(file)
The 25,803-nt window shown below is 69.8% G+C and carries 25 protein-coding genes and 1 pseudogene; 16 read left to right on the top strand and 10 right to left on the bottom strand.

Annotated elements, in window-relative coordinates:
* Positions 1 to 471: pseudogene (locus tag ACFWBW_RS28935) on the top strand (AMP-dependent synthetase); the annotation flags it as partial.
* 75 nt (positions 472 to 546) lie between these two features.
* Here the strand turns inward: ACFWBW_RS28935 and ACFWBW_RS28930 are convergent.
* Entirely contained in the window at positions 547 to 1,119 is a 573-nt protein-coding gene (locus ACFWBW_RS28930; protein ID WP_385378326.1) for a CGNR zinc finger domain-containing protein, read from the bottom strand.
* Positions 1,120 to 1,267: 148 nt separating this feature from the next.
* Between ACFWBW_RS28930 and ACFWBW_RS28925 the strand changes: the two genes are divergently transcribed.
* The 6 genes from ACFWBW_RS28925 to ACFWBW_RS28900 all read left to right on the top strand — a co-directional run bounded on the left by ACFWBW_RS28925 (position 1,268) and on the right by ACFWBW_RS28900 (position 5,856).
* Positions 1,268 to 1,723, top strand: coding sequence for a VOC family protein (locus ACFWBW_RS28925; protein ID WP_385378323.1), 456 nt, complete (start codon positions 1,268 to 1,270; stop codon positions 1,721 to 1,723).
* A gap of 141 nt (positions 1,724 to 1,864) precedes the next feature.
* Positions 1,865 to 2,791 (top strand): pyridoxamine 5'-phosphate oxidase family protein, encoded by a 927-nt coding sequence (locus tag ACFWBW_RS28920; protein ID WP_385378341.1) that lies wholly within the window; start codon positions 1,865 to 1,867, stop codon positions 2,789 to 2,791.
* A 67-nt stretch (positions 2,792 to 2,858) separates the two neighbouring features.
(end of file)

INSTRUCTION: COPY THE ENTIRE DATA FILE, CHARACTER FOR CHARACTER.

The 25,803-nt window shown below is 69.8% G+C and carries 25 protein-coding genes and 1 pseudogene; 16 read left to right on the top strand and 10 right to left on the bottom strand.

Annotated elements, in window-relative coordinates:
* Positions 1 to 471: pseudogene (locus tag ACFWBW_RS28935) on the top strand (AMP-dependent synthetase); the annotation flags it as partial.
* 75 nt (positions 472 to 546) lie between these two features.
* Here the strand turns inward: ACFWBW_RS28935 and ACFWBW_RS28930 are convergent.
* Entirely contained in the window at positions 547 to 1,119 is a 573-nt protein-coding gene (locus ACFWBW_RS28930; protein ID WP_385378326.1) for a CGNR zinc finger domain-containing protein, read from the bottom strand.
* Positions 1,120 to 1,267: 148 nt separating this feature from the next.
* Between ACFWBW_RS28930 and ACFWBW_RS28925 the strand changes: the two genes are divergently transcribed.
* The 6 genes from ACFWBW_RS28925 to ACFWBW_RS28900 all read left to right on the top strand — a co-directional run bounded on the left by ACFWBW_RS28925 (position 1,268) and on the right by ACFWBW_RS28900 (position 5,856).
* Positions 1,268 to 1,723, top strand: coding sequence for a VOC family protein (locus ACFWBW_RS28925; protein ID WP_385378323.1), 456 nt, complete (start codon positions 1,268 to 1,270; stop codon positions 1,721 to 1,723).
* A gap of 141 nt (positions 1,724 to 1,864) precedes the next feature.
* Positions 1,865 to 2,791 (top strand): pyridoxamine 5'-phosphate oxidase family protein, encoded by a 927-nt coding sequence (locus tag ACFWBW_RS28920; protein ID WP_385378341.1) that lies wholly within the window; start codon positions 1,865 to 1,867, stop codon positions 2,789 to 2,791.
* A 67-nt stretch (positions 2,792 to 2,858) separates the two neighbouring features.